If your alma mater has a well-respected journalism program, you may want to throw in a extra line about the importance of the First Amendment, and how that amendment protects a free press and protests.
If you support your old school(s) with money, time, or both, you might want to mention that as well.
Update: Since this post was drafted, some conscientious person has compiled a Google Doc of all the American colleges and universities that have declared that protestors who are disciplined by their high schools won’t have it held against them. See the ever-evolving doc here, and definitely check it before you call or email your alma mater:
Here also is a running list offered and updated by the National Association for College Admission Counseling:
And this Buzzfeed News piece reproduces several tweets from colleges and universities affirming that they will not penalize student protestors:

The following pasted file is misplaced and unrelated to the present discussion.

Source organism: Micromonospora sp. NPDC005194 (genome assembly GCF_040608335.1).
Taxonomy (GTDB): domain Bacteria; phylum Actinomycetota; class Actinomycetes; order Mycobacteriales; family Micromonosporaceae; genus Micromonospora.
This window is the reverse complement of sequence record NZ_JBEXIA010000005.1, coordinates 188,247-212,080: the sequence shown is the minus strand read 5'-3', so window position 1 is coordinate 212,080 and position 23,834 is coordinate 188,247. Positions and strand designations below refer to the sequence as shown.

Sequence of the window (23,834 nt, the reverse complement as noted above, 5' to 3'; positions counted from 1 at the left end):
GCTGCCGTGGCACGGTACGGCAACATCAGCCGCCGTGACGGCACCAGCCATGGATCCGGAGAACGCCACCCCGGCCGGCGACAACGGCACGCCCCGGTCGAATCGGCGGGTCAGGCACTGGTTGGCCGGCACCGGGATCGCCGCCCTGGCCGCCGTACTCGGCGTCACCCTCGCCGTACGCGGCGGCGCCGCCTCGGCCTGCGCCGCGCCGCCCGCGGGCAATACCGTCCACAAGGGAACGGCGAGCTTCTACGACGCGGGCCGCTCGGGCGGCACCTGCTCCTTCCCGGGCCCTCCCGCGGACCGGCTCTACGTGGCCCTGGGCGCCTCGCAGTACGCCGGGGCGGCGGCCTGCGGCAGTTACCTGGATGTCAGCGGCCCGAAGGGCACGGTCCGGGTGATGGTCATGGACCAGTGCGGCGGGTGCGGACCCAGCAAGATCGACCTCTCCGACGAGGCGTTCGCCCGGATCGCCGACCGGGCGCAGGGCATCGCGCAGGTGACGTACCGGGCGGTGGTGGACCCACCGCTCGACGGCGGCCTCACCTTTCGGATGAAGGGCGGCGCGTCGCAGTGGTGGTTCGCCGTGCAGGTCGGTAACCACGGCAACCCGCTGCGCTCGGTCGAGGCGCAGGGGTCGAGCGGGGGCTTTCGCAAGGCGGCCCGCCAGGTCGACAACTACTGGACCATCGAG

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Read about Superintendent Rhodes’s statement on student protestors:
Read about what schools can and can’t do to punish students who walk out and join protests when class is in session:
Read the MIT dean of admissions’ statement regarding applicants to the Class of 2022 and their disciplinary records:
Read coverage of the decisions by MIT and other schools to disregard any punishments that applicants receive for protesting :